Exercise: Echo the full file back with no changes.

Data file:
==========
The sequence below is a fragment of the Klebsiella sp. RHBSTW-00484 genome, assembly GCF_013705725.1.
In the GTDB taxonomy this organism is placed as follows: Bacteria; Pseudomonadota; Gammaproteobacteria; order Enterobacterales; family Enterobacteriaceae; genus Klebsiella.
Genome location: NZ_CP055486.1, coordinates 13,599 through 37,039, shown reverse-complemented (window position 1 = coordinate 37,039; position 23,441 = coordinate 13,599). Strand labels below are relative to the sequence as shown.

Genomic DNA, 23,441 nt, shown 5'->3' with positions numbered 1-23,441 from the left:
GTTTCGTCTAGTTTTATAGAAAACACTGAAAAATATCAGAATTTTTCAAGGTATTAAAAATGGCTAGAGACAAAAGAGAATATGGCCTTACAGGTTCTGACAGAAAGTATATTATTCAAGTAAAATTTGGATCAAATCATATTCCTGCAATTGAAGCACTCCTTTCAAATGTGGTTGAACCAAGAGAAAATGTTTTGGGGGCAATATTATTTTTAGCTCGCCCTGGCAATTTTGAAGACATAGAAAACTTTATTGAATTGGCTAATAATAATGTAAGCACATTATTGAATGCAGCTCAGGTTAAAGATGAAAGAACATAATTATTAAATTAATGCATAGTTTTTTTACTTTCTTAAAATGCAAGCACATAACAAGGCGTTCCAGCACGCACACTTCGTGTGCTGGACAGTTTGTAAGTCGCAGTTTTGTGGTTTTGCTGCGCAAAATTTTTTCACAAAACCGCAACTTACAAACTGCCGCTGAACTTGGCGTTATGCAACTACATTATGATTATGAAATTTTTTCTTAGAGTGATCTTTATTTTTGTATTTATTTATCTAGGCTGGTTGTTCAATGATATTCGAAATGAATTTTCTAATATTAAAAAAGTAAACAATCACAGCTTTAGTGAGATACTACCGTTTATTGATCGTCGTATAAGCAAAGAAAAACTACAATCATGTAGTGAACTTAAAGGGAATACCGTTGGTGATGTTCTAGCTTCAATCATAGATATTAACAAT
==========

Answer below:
The sequence below is a fragment of the Klebsiella sp. RHBSTW-00484 genome, assembly GCF_013705725.1.
In the GTDB taxonomy this organism is placed as follows: Bacteria; Pseudomonadota; Gammaproteobacteria; order Enterobacterales; family Enterobacteriaceae; genus Klebsiella.
Genome location: NZ_CP055486.1, coordinates 13,599 through 37,039, shown reverse-complemented (window position 1 = coordinate 37,039; position 23,441 = coordinate 13,599). Strand labels below are relative to the sequence as shown.

Genomic DNA, 23,441 nt, shown 5'->3' with positions numbered 1-23,441 from the left:
GTTTCGTCTAGTTTTATAGAAAACACTGAAAAATATCAGAATTTTTCAAGGTATTAAAAATGGCTAGAGACAAAAGAGAATATGGCCTTACAGGTTCTGACAGAAAGTATATTATTCAAGTAAAATTTGGATCAAATCATATTCCTGCAATTGAAGCACTCCTTTCAAATGTGGTTGAACCAAGAGAAAATGTTTTGGGGGCAATATTATTTTTAGCTCGCCCTGGCAATTTTGAAGACATAGAAAACTTTATTGAATTGGCTAATAATAATGTAAGCACATTATTGAATGCAGCTCAGGTTAAAGATGAAAGAACATAATTATTAAATTAATGCATAGTTTTTTTACTTTCTTAAAATGCAAGCACATAACAAGGCGTTCCAGCACGCACACTTCGTGTGCTGGACAGTTTGTAAGTCGCAGTTTTGTGGTTTTGCTGCGCAAAATTTTTTCACAAAACCGCAACTTACAAACTGCCGCTGAACTTGGCGTTATGCAACTACATTATGATTATGAAATTTTTTCTTAGAGTGATCTTTATTTTTGTATTTATTTATCTAGGCTGGTTGTTCAATGATATTCGAAATGAATTTTCTAATATTAAAAAAGTAAACAATCACAGCTTTAGTGAGATACTACCGTTTATTGATCGTCGTATAAGCAAAGAAAAACTACAATCATGTAGTGAACTTAAAGGGAATACCGTTGGTGATGTTCTAGCTTCAATCATAGATATTAACAAT